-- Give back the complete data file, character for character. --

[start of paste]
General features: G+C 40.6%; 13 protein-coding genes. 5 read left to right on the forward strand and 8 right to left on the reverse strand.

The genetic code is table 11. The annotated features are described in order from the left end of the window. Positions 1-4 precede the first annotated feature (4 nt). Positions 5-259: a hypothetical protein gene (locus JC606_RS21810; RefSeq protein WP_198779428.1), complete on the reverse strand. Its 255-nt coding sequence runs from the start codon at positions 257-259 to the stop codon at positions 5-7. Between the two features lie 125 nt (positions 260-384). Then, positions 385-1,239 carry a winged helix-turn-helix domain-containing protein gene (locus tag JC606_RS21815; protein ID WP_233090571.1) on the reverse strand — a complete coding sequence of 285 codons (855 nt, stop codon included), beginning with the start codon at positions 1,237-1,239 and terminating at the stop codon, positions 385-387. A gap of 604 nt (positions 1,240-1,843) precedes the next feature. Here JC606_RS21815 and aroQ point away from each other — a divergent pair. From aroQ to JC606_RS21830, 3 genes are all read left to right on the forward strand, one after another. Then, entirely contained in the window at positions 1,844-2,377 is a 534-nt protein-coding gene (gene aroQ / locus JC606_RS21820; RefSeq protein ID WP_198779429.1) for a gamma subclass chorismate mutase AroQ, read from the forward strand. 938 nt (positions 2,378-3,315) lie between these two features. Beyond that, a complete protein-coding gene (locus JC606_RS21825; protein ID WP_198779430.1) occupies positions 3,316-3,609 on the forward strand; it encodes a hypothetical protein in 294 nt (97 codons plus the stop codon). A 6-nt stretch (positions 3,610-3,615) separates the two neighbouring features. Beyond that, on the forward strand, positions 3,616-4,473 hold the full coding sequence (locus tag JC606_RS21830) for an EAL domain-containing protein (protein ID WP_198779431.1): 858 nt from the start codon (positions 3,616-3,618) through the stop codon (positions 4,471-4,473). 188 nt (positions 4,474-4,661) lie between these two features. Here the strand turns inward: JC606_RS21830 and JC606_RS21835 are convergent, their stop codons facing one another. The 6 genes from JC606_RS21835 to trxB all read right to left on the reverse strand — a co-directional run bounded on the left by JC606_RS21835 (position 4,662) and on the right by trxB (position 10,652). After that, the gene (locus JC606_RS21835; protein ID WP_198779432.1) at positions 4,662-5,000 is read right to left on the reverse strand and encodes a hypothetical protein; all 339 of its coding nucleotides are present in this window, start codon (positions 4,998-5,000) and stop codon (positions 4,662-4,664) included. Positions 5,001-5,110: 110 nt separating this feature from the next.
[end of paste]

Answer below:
General features: G+C 40.6%; 13 protein-coding genes. 5 read left to right on the forward strand and 8 right to left on the reverse strand.

The genetic code is table 11. The annotated features are described in order from the left end of the window. Positions 1-4 precede the first annotated feature (4 nt). Positions 5-259: a hypothetical protein gene (locus JC606_RS21810; RefSeq protein WP_198779428.1), complete on the reverse strand. Its 255-nt coding sequence runs from the start codon at positions 257-259 to the stop codon at positions 5-7. Between the two features lie 125 nt (positions 260-384). Then, positions 385-1,239 carry a winged helix-turn-helix domain-containing protein gene (locus tag JC606_RS21815; protein ID WP_233090571.1) on the reverse strand — a complete coding sequence of 285 codons (855 nt, stop codon included), beginning with the start codon at positions 1,237-1,239 and terminating at the stop codon, positions 385-387. A gap of 604 nt (positions 1,240-1,843) precedes the next feature. Here JC606_RS21815 and aroQ point away from each other — a divergent pair. From aroQ to JC606_RS21830, 3 genes are all read left to right on the forward strand, one after another. Then, entirely contained in the window at positions 1,844-2,377 is a 534-nt protein-coding gene (gene aroQ / locus JC606_RS21820; RefSeq protein ID WP_198779429.1) for a gamma subclass chorismate mutase AroQ, read from the forward strand. 938 nt (positions 2,378-3,315) lie between these two features. Beyond that, a complete protein-coding gene (locus JC606_RS21825; protein ID WP_198779430.1) occupies positions 3,316-3,609 on the forward strand; it encodes a hypothetical protein in 294 nt (97 codons plus the stop codon). A 6-nt stretch (positions 3,610-3,615) separates the two neighbouring features. Beyond that, on the forward strand, positions 3,616-4,473 hold the full coding sequence (locus tag JC606_RS21830) for an EAL domain-containing protein (protein ID WP_198779431.1): 858 nt from the start codon (positions 3,616-3,618) through the stop codon (positions 4,471-4,473). 188 nt (positions 4,474-4,661) lie between these two features. Here the strand turns inward: JC606_RS21830 and JC606_RS21835 are convergent, their stop codons facing one another. The 6 genes from JC606_RS21835 to trxB all read right to left on the reverse strand — a co-directional run bounded on the left by JC606_RS21835 (position 4,662) and on the right by trxB (position 10,652). After that, the gene (locus JC606_RS21835; protein ID WP_198779432.1) at positions 4,662-5,000 is read right to left on the reverse strand and encodes a hypothetical protein; all 339 of its coding nucleotides are present in this window, start codon (positions 4,998-5,000) and stop codon (positions 4,662-4,664) included. Positions 5,001-5,110: 110 nt separating this feature from the next.